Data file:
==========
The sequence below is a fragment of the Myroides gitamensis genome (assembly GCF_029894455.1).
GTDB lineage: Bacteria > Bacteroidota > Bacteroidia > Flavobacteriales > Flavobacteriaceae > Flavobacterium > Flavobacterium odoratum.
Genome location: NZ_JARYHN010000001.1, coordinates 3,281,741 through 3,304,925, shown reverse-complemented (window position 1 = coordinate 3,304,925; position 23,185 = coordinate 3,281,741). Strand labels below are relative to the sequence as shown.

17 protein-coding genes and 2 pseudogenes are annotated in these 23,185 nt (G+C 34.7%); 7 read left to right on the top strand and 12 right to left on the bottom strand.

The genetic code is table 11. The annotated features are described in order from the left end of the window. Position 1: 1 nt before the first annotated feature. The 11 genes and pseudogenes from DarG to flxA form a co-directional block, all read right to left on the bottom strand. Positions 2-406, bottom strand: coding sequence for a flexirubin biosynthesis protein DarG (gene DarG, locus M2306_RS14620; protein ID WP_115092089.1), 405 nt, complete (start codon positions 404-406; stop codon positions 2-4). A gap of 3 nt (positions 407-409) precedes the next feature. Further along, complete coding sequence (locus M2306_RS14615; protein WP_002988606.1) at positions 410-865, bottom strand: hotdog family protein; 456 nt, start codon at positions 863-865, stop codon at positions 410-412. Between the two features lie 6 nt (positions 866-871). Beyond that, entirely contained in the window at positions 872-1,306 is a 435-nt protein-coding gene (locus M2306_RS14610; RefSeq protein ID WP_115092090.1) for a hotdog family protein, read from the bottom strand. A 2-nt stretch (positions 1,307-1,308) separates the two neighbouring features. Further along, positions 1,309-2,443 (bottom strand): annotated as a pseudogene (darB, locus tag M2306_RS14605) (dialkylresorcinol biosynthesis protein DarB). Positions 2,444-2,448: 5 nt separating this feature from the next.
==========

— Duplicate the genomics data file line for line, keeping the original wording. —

The sequence below is a fragment of the Myroides gitamensis genome (assembly GCF_029894455.1).
GTDB lineage: Bacteria > Bacteroidota > Bacteroidia > Flavobacteriales > Flavobacteriaceae > Flavobacterium > Flavobacterium odoratum.
Genome location: NZ_JARYHN010000001.1, coordinates 3,281,741 through 3,304,925, shown reverse-complemented (window position 1 = coordinate 3,304,925; position 23,185 = coordinate 3,281,741). Strand labels below are relative to the sequence as shown.

17 protein-coding genes and 2 pseudogenes are annotated in these 23,185 nt (G+C 34.7%); 7 read left to right on the top strand and 12 right to left on the bottom strand.

The genetic code is table 11. The annotated features are described in order from the left end of the window. Position 1: 1 nt before the first annotated feature. The 11 genes and pseudogenes from DarG to flxA form a co-directional block, all read right to left on the bottom strand. Positions 2-406, bottom strand: coding sequence for a flexirubin biosynthesis protein DarG (gene DarG, locus M2306_RS14620; protein ID WP_115092089.1), 405 nt, complete (start codon positions 404-406; stop codon positions 2-4). A gap of 3 nt (positions 407-409) precedes the next feature. Further along, complete coding sequence (locus M2306_RS14615; protein WP_002988606.1) at positions 410-865, bottom strand: hotdog family protein; 456 nt, start codon at positions 863-865, stop codon at positions 410-412. Between the two features lie 6 nt (positions 866-871). Beyond that, entirely contained in the window at positions 872-1,306 is a 435-nt protein-coding gene (locus M2306_RS14610; RefSeq protein ID WP_115092090.1) for a hotdog family protein, read from the bottom strand. A 2-nt stretch (positions 1,307-1,308) separates the two neighbouring features. Further along, positions 1,309-2,443 (bottom strand): annotated as a pseudogene (darB, locus tag M2306_RS14605) (dialkylresorcinol biosynthesis protein DarB). Positions 2,444-2,448: 5 nt separating this feature from the next.